Well it’s been a fun week. I’m almost as tired of posting canning recipes as I was from canning the foods themselves. But I hope that you’ll find all of it useful and with Annalise, Kelley and I all pitching in recipes, I’m sure you at least found one to try! And please don’t hesitate to check back in with any questions once you’ve taken the plunge to buy jars and gather fruit!
My last recipe is for a homemade shrub. This is not a recipe that is processed in a canning bath but instead it is preserved with vinegar and stored in the refrigerator. I first learned what a shrub was from my bar tending friend who delivered a Apricot Shrub Cocktail to my table and I joyfully obliged. Basically, it is a was to preserve fruit in a simple syrup with vinegar (I use apple cider vinegar) which you can then use in cocktails or homemade sodas. I’m including my simple apricot shrub soda recipe at the bottom but feel free to add a few spoonfuls of whisky if you want a boozy treat.
Canning Tip #5 (or whatever number I am on)
Remember, you don’t have to can everything. You can also preserve by freezing and refrigerating. Make summer flavors last longer in whatever form you’re most comfortable with! Make freezer jam like this refrigerator peach jam I made a few years back, or these refrigerator pickles, or try a shrub like this one.
Start simple and easy. Anything that you take the time to preserve will be a joy to open come winter time!
Don’t forget to enter our big canning pack giveaway! Enter on my first canning post of the week and a winner will be announced tomorrow.
1. Homemade canning gift tags | 2. Linen tea towels from Janet Morrin | 3. Ball Heritage Collection pint jars with lids and bands (set of 6) | 4. “Food in Jars: Preserving in Small Batches Year-Round” canning cookbook by Marisa McClellan | 5. Hand printed canvas tote bag from Oh Little Rabbit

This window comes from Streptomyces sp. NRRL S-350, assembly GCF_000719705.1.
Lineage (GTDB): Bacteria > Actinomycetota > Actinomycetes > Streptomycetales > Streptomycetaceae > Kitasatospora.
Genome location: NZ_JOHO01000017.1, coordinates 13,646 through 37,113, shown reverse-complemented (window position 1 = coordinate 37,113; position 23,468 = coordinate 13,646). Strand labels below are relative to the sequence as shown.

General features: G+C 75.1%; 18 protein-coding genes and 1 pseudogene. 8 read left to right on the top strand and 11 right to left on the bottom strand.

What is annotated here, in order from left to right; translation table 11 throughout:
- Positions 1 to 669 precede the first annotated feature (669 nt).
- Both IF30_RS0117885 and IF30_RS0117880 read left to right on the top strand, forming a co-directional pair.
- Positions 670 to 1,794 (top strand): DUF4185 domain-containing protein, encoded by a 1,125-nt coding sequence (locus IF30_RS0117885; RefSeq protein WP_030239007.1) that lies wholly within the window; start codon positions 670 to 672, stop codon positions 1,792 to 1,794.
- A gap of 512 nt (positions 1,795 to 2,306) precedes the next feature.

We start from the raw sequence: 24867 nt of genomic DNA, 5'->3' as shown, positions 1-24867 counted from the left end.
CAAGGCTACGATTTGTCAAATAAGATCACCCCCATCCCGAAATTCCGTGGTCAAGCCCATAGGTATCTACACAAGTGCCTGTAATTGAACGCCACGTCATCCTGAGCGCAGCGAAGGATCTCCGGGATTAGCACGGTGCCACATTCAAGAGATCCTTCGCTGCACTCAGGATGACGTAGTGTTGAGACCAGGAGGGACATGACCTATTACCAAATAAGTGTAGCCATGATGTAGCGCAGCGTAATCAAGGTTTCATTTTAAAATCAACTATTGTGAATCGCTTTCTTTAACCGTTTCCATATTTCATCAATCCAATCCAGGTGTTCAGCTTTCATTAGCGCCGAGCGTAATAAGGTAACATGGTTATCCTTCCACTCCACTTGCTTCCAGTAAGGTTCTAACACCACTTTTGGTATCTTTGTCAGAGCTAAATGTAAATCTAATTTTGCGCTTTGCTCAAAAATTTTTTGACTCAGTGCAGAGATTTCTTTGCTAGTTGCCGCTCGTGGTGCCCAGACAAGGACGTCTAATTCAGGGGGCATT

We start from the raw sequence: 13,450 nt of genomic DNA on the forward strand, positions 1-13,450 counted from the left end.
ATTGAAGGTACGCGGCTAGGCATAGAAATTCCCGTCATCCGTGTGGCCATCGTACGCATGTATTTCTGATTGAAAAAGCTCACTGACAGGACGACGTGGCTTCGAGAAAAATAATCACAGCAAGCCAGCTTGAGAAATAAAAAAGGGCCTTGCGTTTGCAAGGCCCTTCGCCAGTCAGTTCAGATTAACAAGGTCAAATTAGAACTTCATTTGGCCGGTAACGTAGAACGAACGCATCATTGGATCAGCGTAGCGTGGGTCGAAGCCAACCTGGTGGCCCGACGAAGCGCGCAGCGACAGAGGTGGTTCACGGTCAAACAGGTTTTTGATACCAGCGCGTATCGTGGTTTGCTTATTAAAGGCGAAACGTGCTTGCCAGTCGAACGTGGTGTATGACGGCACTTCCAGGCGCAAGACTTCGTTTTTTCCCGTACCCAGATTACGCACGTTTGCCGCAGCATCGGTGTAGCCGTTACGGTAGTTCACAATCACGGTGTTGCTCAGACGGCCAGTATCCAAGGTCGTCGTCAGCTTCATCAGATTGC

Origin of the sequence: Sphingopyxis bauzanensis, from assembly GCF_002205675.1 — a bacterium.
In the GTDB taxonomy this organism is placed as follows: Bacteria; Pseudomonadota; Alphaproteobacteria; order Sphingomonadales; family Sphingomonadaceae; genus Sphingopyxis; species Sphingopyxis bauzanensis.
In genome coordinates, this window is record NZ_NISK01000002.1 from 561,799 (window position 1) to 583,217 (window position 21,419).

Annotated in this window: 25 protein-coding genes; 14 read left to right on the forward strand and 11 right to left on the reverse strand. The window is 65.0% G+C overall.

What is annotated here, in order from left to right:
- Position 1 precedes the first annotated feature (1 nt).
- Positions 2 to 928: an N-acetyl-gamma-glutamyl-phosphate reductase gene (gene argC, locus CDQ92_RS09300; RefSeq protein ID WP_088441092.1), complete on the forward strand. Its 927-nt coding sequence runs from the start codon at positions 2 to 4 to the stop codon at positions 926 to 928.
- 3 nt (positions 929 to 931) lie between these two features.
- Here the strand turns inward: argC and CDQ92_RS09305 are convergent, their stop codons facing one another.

this recipe is from theKitchn.com
Make your own homemade apricot sodas or cocktails using this recipe for homemade shrubs.
- 2 cups apricots, halved and pitted
- 1 pint vinegar
- 1 1/2- 2 cups sugar
- Wash the container in hot, soapy water and rinse thoroughly. Submerge in a pot of warm water to cover by 1 to 2 inches, bring to a boil, and boil for 10 minutes. For the lid or cap, wash it in hot, soapy water, rinse well, and scald in boiling water.
- Carefully remove the jar from the pot using canning jar lifters or tongs. Place the fruit in the jar.
- Place the vinegar in a saucepan and heat to just below the boiling point, or at least 190°F. Pour the vinegar over the fruit, leaving at least 1/4-inch headspace. Wipe the rim with a clean, damp cloth, and cap tightly.
- Let the jar cool undisturbed and then store it in a cool, dark place such as a cupboard or the refrigerator. Let it stand at least 24 hours and up to 4 weeks until the desired flavor is reached.
- Strain it through a damp cheesecloth or coffee filter one or more times until the vinegar shows no cloudiness. Discard the fruit or save it for another purpose (it's often delicious for use in chutneys).
- Place the vinegar and sugar in a saucepan. Bring to a boil, stirring to dissolve sugar. Remove from heat and let cool. Pour into a clean, sterilized container (use the original mason jar or other bottles; see step 1 for sterilization procedure) and cap tightly.
- Store the shrub syrup in the refrigerator. Tightly sealed, it may last for up to 6 months. Taste before using to make sure the flavor is still good. Discard immediately if it has mold or any signs of fermentation such as bubbling, cloudiness, or sliminess.
- To serve, mix 1 tablespoon shrub syrup into a glass of still or sparkling water. Taste and add more syrup, if desired. Shrub syrups may also be used as cocktail mixers, in salad dressings, and more.
Make homemade soda with apricot shrub and sparkling water.
- 1 tablespoon of apricot shrub
- 6-8 ounces of sparkling water
- Fill an 8 ounce glass with ice pour sparkling water almost to the top. Then add in 1 tablespoon of the apricot shrub. Stir and enjoy!